Some advice for a great-grandson at the start of a new year
By Whitley Clifton | January 9, 2020 12:00 pm
TO CAMERON CHARLES YARBROUGH:
For a number of years, I have written a letter at the beginning of the year offering some thoughts on living a meaningful life now and in the future. The letters were written to your dad, your uncle and their cousins—my grandsons. Now, it looks like it is your turn at bat.
In all that time, I never asked them if they read my missives or took my advice. And I won’t ask you, either. I am not giving a test. I am simply passing along some observations that I hope will be helpful as you navigate a world that gets more complicated by the day.
Granted, you have three little sisters and cousin Henry, who has just turned 1, but they are a bit young to be parsing my words of wisdom, so I share them with you, expecting you to be their role model. Being a role model is a heavy responsibility. Never forget they will be looking at what you do as much as what you say.
First, let’s start with the basics: Your name. Guard it like a treasure. Never let it be associated with anything that would bring shame to the family.
My father, your great-great-grandfather, was a simple man who came from rural beginnings and with little education. What he lacked in formal learning and sophistication, he made up with bedrock honesty and integrity. I saw how hard he worked, how much he loved his family and the sacrifices he made for us. He lived to see both his sons graduate college and have successful careers. We made him proud. Most importantly, we never embarrassed him or besmirched his good name. We owed him that. You do, too.
You are a bright young man but there is a chance that you are going to run up against people in the future who are just as bright or brighter. That was certainly my own experience. But I never met the person who could outwork me. Working hard doesn’t take a special talent. It comes from a desire to be the very best you can be at whatever you do.
As for what you choose to do with your life, you still have a few years to decide. I would simply offer this advice: Do something that gives you passion. Don’t take a job just because it is a job. Find something that brings you so much satisfaction that you can’t wait to get to it each day.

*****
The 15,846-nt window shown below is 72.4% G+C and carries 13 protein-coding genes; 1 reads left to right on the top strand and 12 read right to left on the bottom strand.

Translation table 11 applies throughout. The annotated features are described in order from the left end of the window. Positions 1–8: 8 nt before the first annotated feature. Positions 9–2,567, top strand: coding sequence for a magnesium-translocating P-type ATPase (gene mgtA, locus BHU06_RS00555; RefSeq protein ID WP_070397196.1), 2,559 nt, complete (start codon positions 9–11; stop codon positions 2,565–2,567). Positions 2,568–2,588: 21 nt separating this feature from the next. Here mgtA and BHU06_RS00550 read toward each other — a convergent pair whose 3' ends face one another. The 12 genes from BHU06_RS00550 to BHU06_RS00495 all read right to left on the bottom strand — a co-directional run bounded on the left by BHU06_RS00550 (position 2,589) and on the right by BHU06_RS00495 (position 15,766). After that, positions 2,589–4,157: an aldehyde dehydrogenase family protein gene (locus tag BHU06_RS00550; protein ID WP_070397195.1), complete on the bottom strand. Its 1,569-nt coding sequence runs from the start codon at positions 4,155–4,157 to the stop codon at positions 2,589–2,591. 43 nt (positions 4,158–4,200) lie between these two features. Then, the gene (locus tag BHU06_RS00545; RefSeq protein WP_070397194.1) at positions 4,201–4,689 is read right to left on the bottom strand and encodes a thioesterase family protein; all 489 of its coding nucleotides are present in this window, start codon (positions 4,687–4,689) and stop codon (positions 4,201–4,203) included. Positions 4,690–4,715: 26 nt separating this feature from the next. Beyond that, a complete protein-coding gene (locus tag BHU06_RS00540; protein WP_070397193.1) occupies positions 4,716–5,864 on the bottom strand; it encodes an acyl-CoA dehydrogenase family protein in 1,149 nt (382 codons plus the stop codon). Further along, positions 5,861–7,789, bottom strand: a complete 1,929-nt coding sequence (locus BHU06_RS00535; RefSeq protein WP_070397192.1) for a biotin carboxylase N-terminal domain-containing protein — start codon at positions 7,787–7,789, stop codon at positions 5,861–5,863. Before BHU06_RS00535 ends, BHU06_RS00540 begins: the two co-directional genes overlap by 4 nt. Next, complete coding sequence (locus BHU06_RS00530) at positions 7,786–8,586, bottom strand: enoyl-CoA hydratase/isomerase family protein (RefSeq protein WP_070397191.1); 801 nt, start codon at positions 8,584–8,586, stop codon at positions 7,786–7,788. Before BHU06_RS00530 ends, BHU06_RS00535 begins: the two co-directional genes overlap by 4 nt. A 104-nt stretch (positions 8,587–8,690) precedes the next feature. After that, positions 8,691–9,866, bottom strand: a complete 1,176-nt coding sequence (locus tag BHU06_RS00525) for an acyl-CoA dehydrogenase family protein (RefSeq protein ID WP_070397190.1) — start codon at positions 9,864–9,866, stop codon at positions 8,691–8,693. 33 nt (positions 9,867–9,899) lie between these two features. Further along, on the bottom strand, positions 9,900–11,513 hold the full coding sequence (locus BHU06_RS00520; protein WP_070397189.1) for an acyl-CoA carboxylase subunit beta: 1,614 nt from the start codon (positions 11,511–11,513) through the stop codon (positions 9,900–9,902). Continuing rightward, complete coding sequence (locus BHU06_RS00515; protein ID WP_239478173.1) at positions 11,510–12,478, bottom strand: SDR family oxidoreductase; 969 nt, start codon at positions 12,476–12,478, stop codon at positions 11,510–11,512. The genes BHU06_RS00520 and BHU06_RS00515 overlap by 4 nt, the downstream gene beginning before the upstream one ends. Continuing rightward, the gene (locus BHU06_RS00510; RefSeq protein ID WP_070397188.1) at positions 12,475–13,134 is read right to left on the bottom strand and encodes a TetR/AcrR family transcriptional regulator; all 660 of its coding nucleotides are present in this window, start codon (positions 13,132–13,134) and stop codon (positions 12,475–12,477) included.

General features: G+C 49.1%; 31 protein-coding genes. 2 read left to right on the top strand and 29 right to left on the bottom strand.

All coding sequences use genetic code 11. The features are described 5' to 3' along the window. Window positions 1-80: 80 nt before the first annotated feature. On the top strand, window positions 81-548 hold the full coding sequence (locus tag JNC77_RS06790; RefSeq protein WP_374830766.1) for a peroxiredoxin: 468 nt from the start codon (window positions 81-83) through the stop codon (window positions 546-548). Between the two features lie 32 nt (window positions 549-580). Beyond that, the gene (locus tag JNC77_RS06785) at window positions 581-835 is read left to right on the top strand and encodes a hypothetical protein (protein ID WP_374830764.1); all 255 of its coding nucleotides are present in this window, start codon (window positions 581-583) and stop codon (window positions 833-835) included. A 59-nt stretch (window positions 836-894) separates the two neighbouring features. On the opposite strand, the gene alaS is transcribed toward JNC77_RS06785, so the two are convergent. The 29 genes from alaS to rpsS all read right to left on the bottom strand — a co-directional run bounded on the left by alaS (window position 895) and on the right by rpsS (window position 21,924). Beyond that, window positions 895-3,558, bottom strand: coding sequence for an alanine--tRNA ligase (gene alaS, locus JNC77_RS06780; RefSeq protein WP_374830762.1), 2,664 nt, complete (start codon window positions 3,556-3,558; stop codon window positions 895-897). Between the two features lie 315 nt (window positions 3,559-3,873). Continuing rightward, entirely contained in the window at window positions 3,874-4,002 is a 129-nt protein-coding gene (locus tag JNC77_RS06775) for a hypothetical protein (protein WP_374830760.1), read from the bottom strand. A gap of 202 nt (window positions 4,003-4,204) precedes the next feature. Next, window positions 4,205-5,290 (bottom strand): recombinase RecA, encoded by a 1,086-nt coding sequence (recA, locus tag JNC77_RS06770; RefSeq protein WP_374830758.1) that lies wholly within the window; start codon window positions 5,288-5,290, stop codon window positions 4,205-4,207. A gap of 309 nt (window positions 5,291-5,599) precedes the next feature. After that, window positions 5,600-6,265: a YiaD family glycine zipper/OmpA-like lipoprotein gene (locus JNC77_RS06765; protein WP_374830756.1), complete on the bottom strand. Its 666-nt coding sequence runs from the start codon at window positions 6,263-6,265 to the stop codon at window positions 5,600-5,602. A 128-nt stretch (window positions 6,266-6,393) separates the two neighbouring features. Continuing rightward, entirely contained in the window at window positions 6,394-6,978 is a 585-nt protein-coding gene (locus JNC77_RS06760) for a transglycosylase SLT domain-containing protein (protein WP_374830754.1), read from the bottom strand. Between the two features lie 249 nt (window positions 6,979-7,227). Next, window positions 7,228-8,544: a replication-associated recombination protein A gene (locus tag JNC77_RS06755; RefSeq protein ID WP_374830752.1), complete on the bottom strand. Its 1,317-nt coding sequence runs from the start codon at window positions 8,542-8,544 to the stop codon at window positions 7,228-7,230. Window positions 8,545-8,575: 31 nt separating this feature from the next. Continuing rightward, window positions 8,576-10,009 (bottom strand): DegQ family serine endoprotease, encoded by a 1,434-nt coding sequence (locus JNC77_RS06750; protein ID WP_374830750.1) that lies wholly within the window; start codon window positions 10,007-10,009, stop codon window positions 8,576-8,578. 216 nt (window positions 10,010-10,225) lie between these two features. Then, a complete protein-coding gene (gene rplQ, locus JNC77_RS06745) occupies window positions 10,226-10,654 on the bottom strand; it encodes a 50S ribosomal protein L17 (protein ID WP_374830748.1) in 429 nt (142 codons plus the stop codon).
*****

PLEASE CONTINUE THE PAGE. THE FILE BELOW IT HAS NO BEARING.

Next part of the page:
I have told you this many time before and I will continue to say it as long as I am able—dream big. Don’t put limits on yourself or let others discourage you from being whatever you choose to be. Just be realistic. Maybe you don’t possess the skill to be an Olympic sprinter or to sing like Pavarotti, but someone is going to invent a product that will benefit mankind or find a cure for an insidious disease or just make life better for people because they were here. Why not you? Why not, indeed. Always dream big.
Keep things in perspective. Don’t let your successes make you a braggart or your failures rob you of your self-worth. Chances are you will experience plenty of both before you are through.
Be loyal to your friends, but pick your friends carefully. Don’t try to be popular. That is a slippery slope that will get you in trouble. Be yourself. If your friends don’t like that, they weren’t friends to begin with.
Tell the truth, even if it is hurts. Lying generally requires a second lie to cover the first and on and on. It also means that you are not a man of your word and can’t be trusted. Don’t make excuses or try to rationalize bad decisions. And you are going to make some. We all do. Saying “I’m sorry” and meaning it is a much better option.
Life can be fragile. Relish each day as it comes. There are no guarantees there will be a tomorrow, so don’t waste a moment sweating the small stuff. You will learn one day, as I have, that most of it is indeed small stuff.
In closing, my prayer is that you reach your full potential, that you be the best person you can be, have few regrets and understand you carry the family’s good name and reputation with you. I have no doubt you will succeed. Happy New Year.
You can reach Dick Yarbrough at email@example.com; at P.O. Box 725373, Atlanta, Georgia 31139; online at dickyarbrough.com or on Facebook at www.facebook.com/dickyarb.